Rolf Harris is due to be sentenced at Southwark Crown Court tomorrow, as fresh allegations against the veteran entertainer continue to emerge.
On Monday Harris – who had denied all the charges – was found guilty of indecently assaulting four girls, all aged between seven and 19, between 1968 and 1986.
Seven of the 12 charges related to the former best friend of Harris’s daughter, Bindi Nicholls.
Harris, who the court had been told was known as ‘The Octopus’ in Australian TV circles for his wandering hands, began grooming the young girl when she was just 13 on a family holiday to Hawaii and Australia in 1978.
He continued abusing her for more than 16 years, which sent the victim into depression and an alcoholism.
Prosecutor Sasha Wass QC called Harris ‘a sinister pervert’ who used the girl ‘like she was a blow-up doll,’ turning her into a ‘damaged and emotionally dead creature’.
In 1997 Harris, who has worked in show business for more than 60 years, even wrote a letter to the girl’s father begging for forgiveness, but in which he still protested his innocence.
He wrote he did not touch the girl until she was an adult, and what happened ‘had progressed from a feeling of love and friendship’.
His other victims include a seven-year-old autograph hunter, who he assaulted on stage after performing ‘Two Little Boys’ in 1969.
He also groped a young waitress during the filming of ITV’s Star Games in Cambridge in 1978 and a 15-year-old Australian actress in a London pub in 1986.
During his eight-week trial the Southwark Crown Court jury heard evidence from six further women.
One said she was 11 when Harris told her he wanted to give her a ‘tongue kiss’, while the court was told he also molested a mother and daughter at an art presentation, claims which Harris denied.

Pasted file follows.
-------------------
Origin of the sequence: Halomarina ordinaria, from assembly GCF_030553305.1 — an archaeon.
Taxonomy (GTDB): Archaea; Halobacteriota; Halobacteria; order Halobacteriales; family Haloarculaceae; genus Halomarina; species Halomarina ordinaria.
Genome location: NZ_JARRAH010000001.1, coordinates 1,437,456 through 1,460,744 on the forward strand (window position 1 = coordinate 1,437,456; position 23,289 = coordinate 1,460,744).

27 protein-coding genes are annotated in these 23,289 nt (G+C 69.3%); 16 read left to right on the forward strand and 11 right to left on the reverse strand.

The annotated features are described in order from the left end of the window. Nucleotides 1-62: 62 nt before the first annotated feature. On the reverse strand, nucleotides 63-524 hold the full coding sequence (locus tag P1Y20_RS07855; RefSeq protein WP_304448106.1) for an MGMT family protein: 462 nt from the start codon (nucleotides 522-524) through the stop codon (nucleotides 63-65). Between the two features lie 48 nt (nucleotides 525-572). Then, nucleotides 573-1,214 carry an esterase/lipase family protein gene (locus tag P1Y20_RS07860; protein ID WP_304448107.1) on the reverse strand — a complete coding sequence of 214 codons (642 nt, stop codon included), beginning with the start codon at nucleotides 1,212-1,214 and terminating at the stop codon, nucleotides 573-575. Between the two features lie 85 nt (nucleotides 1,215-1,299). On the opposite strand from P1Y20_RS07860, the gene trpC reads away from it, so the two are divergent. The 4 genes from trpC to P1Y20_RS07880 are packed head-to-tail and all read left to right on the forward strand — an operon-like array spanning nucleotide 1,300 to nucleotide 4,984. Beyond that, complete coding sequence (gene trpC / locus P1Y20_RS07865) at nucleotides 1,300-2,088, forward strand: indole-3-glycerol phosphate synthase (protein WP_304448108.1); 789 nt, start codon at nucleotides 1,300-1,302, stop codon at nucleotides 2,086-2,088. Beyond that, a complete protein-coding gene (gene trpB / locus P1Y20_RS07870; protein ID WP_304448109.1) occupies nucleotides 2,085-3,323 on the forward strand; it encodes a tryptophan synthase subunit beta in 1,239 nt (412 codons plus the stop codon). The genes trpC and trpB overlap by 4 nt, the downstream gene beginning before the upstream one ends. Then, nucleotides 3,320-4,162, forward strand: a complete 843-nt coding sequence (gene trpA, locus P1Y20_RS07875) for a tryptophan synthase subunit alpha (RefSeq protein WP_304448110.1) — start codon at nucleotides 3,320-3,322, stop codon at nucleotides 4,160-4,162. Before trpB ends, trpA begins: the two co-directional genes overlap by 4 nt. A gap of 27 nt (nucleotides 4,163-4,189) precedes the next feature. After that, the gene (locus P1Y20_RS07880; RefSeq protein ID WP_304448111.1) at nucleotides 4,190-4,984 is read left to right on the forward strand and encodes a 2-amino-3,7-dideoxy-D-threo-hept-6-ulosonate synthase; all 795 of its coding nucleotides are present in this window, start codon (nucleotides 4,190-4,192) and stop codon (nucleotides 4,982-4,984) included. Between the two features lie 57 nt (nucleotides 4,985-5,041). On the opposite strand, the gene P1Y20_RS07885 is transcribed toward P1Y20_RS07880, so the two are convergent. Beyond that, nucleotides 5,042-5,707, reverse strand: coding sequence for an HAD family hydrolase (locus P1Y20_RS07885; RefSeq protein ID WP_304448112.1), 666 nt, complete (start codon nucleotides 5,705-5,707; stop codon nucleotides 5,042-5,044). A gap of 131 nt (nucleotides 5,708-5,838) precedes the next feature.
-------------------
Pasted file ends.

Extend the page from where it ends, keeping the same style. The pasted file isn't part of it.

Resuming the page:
The jury of six men and six women took 35 hours to find Harris guilty on all charges.
Judge Mr Justice Sweeney told Harris it is ‘inevitable’ that a prison sentence ‘is upper most in the court’s mind’.
Speaking outside the court on Monday, DCI Michael Orchard who led the inquiry, said: “Rolf Harris has habitually denied any wrongdoing, forcing his victims to recount their ordeal in public.
“He committed many offences in plain sight of people as he thought his celebrity status placed him above the law.
“I want to thank the women who came forward for their bravery. I hope today’s guilty verdict will give them closure and help them to begin to move on with their lives.
“Today’s case and verdict once again shows that we will always listen to, and investigate allegations regardless of the timeframe or those involved.”
Following Monday’s guilty verdicts there could now be further charges against Harris.
The Metropolitan Police said: “We have received a number of new allegations and these are now being considered.”
Richard Scorer, abuse lawyer for Slater & Gordon who represent 176 Jimmy Savile victims, said: “We have had up to a dozen people contact us with allegations about Rolf Harris and we are considering those carefully.”
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